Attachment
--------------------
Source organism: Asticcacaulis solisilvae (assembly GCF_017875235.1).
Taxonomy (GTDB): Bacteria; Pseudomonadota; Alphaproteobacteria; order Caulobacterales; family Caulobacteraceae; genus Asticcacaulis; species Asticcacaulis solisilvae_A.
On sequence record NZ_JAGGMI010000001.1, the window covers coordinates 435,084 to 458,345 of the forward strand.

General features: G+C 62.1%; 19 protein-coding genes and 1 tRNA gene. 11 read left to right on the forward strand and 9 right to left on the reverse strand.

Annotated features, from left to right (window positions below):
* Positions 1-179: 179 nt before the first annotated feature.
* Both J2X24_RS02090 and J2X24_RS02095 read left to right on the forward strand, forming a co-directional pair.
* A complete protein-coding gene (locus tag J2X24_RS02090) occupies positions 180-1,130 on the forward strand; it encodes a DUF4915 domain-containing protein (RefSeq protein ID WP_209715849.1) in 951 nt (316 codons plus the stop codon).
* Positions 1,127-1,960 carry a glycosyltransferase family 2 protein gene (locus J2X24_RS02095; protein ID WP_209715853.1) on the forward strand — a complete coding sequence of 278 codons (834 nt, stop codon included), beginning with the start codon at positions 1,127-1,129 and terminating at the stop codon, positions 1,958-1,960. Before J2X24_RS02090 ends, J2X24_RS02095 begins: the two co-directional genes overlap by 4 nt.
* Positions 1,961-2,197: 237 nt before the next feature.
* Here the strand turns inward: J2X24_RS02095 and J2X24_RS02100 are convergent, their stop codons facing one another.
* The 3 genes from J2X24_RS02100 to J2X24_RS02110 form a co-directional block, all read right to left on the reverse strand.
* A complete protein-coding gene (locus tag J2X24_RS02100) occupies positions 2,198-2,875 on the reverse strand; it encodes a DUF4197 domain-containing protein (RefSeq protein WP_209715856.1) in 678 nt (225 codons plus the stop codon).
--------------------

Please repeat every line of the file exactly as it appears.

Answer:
Source organism: Asticcacaulis solisilvae (assembly GCF_017875235.1).
Taxonomy (GTDB): Bacteria; Pseudomonadota; Alphaproteobacteria; order Caulobacterales; family Caulobacteraceae; genus Asticcacaulis; species Asticcacaulis solisilvae_A.
On sequence record NZ_JAGGMI010000001.1, the window covers coordinates 435,084 to 458,345 of the forward strand.

General features: G+C 62.1%; 19 protein-coding genes and 1 tRNA gene. 11 read left to right on the forward strand and 9 right to left on the reverse strand.

Annotated features, from left to right (window positions below):
* Positions 1-179: 179 nt before the first annotated feature.
* Both J2X24_RS02090 and J2X24_RS02095 read left to right on the forward strand, forming a co-directional pair.
* A complete protein-coding gene (locus tag J2X24_RS02090) occupies positions 180-1,130 on the forward strand; it encodes a DUF4915 domain-containing protein (RefSeq protein ID WP_209715849.1) in 951 nt (316 codons plus the stop codon).
* Positions 1,127-1,960 carry a glycosyltransferase family 2 protein gene (locus J2X24_RS02095; protein ID WP_209715853.1) on the forward strand — a complete coding sequence of 278 codons (834 nt, stop codon included), beginning with the start codon at positions 1,127-1,129 and terminating at the stop codon, positions 1,958-1,960. Before J2X24_RS02090 ends, J2X24_RS02095 begins: the two co-directional genes overlap by 4 nt.
* Positions 1,961-2,197: 237 nt before the next feature.
* Here the strand turns inward: J2X24_RS02095 and J2X24_RS02100 are convergent, their stop codons facing one another.
* The 3 genes from J2X24_RS02100 to J2X24_RS02110 form a co-directional block, all read right to left on the reverse strand.
* A complete protein-coding gene (locus tag J2X24_RS02100) occupies positions 2,198-2,875 on the reverse strand; it encodes a DUF4197 domain-containing protein (RefSeq protein WP_209715856.1) in 678 nt (225 codons plus the stop codon).